# 3D Boundary Value Heat Transfer with constant flux and nonzero boundary

• Feb 14th 2011, 01:22 AM
bnay
3D Boundary Value Heat Transfer with constant flux and nonzero boundary
I'm having trouble getting started on this problem. Here's the question:

http://img810.imageshack.us/img810/2...323assn3q3.jpg

My issue is in setting up the governing partial differential equation in 3 dimensions. What I've tried so far is setting du/dt equal to the Laplacian of u(x,y,z,t) + g(x,y). I'm not entirely sure if I can do this, though. It leads me to assume u(x,y,z,t) = X(x)Y(y)Z(z)T(t), but I'm not sure how to cancel out the inhomogeneous boundary conditions.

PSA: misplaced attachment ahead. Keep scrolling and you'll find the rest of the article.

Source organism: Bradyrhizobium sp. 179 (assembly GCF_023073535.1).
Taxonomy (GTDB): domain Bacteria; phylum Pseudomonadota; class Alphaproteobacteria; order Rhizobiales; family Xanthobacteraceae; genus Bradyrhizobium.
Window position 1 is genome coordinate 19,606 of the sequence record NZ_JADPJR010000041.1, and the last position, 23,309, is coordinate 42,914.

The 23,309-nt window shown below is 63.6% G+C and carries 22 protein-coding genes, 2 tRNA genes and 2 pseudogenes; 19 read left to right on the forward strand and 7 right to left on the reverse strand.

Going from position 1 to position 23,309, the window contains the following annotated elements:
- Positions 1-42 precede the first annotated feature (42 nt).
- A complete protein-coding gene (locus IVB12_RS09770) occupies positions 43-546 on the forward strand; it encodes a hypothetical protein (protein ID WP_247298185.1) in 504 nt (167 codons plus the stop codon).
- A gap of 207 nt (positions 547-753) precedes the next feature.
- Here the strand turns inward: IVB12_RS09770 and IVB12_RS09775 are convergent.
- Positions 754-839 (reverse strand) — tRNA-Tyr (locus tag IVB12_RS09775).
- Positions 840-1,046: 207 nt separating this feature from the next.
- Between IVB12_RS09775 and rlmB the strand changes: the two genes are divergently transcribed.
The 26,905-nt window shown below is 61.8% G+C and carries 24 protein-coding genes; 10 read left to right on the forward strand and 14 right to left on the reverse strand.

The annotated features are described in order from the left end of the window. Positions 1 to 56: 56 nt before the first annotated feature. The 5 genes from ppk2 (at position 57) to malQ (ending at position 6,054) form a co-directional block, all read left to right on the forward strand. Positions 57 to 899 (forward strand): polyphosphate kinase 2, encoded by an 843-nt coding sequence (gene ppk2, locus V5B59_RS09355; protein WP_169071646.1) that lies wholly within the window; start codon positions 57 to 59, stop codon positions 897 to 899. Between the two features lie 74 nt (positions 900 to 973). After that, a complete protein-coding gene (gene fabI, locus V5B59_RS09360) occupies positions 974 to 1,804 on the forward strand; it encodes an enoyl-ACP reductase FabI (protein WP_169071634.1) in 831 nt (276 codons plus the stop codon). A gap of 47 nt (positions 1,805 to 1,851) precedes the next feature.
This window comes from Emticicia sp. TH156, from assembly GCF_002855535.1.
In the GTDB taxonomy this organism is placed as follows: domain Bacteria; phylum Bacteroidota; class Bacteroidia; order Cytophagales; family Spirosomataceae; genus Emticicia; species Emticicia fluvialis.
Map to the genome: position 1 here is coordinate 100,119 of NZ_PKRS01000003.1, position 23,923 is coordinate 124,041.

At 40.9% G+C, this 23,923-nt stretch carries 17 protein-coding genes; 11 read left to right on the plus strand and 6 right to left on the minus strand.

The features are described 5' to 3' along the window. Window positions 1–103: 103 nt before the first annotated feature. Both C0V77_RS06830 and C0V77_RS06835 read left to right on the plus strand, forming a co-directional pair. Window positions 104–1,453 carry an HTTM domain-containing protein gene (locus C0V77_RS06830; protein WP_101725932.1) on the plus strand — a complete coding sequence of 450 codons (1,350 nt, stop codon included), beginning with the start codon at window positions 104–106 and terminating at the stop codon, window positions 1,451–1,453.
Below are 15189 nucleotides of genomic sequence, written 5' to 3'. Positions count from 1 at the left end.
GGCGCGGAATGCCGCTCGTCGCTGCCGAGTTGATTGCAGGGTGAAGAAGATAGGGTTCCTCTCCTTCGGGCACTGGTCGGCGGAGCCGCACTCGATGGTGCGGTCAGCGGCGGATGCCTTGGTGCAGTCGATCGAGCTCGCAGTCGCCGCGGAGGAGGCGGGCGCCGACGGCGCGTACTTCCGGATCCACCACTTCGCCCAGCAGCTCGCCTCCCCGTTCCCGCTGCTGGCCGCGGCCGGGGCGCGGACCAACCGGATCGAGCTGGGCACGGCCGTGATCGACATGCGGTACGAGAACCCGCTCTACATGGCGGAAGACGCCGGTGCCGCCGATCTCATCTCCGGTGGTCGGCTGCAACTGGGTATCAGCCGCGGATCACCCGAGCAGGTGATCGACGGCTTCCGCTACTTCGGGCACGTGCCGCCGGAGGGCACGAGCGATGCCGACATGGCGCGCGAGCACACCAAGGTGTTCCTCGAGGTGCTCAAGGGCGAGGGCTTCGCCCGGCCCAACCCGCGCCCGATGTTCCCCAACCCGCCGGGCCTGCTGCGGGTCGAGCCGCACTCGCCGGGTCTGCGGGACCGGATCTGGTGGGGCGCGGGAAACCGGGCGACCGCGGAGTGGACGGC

I know that if g were a constant I could let v = u - g, but since it isn't its derivative with respect to x and y won't go away and v will stay inhomogeneous.

Sorry if that sounds like word vomit - its late and I've been up reading textbooks that only seem to have one dimensional examples. If anybody could shed some light on how to tackle this problem I would be very thankful - I'm mostly looking for a starting point and hopefully I can take it from there.
• Feb 14th 2011, 05:28 AM
Jester
Nothing in the problem says that heat is being generated inside the block. Your differential equtaions should be

\$\displaystyle u_t = u_{xx} + u_{yy} + u_{zz}\$

Then set up the apporxiate BC's.